I was born 36 years ago in Woodbridge, VA. I’m a heterosexual cis-gender gal who’s lived in Manhattan for 14 years. Two years ago, I had to force shutdown my life as an Apple computer know-it-all and a year later I was diagnosed with Adult-Onset Stills Disease. Even before I was diagnosed with Still’s, I had to leave my job at the Apple Store because I could no longer stand for 9 hours a day. My flare-ups feel quite literal because there’s often a fever that fires up fast. That, combined with swollen joints, is what keeps me off of my feet. On good days, it just feels like my knees are about forty years older than I am. Now, I work as a video editor at a company that took a chance on girl with a mysterious disability.
I just got back to dating and it’s tricky. I wish that I could just say I’m ditching out of the date early because I’m gonna turn into a pumpkin without anyone taking it personally because I really mean it. When I have a fever, I gotta go. No one wants to carry me home because I’m heavier than I look. And if I don’t get going — it may actually come to that! I wish I could cancel without using the word “sick” without being called a flake.
I feel like getting out there and looking for new possibilities can be hard when I feel like my fuel tank is never full and always has a leak. No one wants to settle for a lackluster situation, but finding someone shiny and new can be exhausting when you don’t go to bars because drinking upsets that precarious energy balance and half of the good parties are in Brooklyn… doubly exhausting if you are doing those things.
These days, I look for partners who can take care of themselves. I’m obsessed with self-care by necessity and no longer have the manic-pixie-dream-girl fantasy of inspiring people I care about to be better versions of themselves. If we’re dating, I hope that I bring out the very best in you, I really, truly do. But these days, I can barely lead by example. I cannot be worried about someone who is going to self-destruct.
Most of the time, I think putting in the effort to find a good partner is worth it. I’m so often in pain that it’s therapeutic, if not downright transformative, to have an intense physical experience that is purely about pleasure. I do yoga every day just to be able to walk around without noticeable trouble. Yoga also makes it easier for me to get into positions that work for me. I have heard that for some people, it’s hard to feel like you’re in your body. I can’t even imagine that because chronic pain makes me hyper-aware and hyper-sensitive. But maybe that’s why sex is so good for me. I am completely in tune with my body and know what works.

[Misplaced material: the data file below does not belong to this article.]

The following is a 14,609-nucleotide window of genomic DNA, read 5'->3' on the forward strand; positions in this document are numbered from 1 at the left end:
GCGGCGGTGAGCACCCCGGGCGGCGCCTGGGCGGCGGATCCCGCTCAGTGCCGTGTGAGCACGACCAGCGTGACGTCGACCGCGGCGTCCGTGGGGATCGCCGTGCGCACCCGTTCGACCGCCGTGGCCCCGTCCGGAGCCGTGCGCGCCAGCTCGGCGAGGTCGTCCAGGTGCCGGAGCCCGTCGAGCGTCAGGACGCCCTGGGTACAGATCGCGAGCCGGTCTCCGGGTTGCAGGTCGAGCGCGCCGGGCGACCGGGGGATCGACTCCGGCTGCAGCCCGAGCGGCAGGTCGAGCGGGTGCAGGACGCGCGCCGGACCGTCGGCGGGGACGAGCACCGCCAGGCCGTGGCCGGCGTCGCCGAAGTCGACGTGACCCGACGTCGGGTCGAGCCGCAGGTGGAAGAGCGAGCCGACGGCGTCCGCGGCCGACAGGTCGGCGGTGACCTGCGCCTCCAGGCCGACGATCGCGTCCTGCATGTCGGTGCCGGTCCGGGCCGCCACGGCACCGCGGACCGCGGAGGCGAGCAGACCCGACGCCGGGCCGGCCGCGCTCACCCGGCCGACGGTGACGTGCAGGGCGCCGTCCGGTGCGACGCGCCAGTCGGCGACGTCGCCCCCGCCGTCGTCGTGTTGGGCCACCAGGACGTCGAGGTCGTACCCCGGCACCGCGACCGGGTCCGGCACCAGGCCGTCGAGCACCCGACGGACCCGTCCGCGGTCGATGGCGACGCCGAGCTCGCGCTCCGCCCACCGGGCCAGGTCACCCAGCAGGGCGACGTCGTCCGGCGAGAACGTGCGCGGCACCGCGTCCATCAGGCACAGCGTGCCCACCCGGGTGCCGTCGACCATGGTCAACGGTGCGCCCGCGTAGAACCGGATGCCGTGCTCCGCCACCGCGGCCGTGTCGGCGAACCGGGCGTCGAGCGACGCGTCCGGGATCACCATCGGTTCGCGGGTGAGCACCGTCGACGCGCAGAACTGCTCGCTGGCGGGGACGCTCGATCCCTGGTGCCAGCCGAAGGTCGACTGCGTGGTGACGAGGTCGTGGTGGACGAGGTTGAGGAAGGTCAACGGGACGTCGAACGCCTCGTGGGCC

I think that the other half of a successful sex life is having a partner who is in tune with me. My favorite partner is a master at partner pleasure and, had I not been able to see his hands, I would have sworn he was taking notes every time. He was always trying new things and tweaking what works. If I thought I could get away with it, I’d seriously have commissioned him write me a searchable PDF manual, including diagrams, to share with prospectives.
On the flip side, having sex with an inflammatory disorder can be a nightmare. Sometimes I’m struggling the next day — what do I tell my boss? “Oh, don’t mind this limp… my joints are sore because… bedtime yoga?” AND DON’T GET ME STARTED ON THE UTI! Now, I know that this is a chronic problem for many women without chronic pain. I had exactly one and it made me feel like I would have to swear off sex forever. I had pain for months after the infection was gone and needed the regular help of a urogynecologist, which I’m embarrassed to be embarrassed about. Bladder pain is so not sexy. Yet somehow, when I’m with the right person, the private pain of my privates seems worth it.
While I may not want to discuss the gory details 24/7, I’m not ashamed of having a disability and I’m proud of the strength and awareness I have because of it. I hope that the misconception of general embarrassment goes away in my lifetime. We are not embarrassed to talk about our lives just because we don’t want to share everything all the time. Some people need more privacy than others. Asking for clarification is usually better than assumption. Especially when sex is involved.
Sara R. Radin is a writer and journalist based in Brooklyn, New York. Her writing has been published by outlets such as The New York Times, Buzzfeed, and Vice.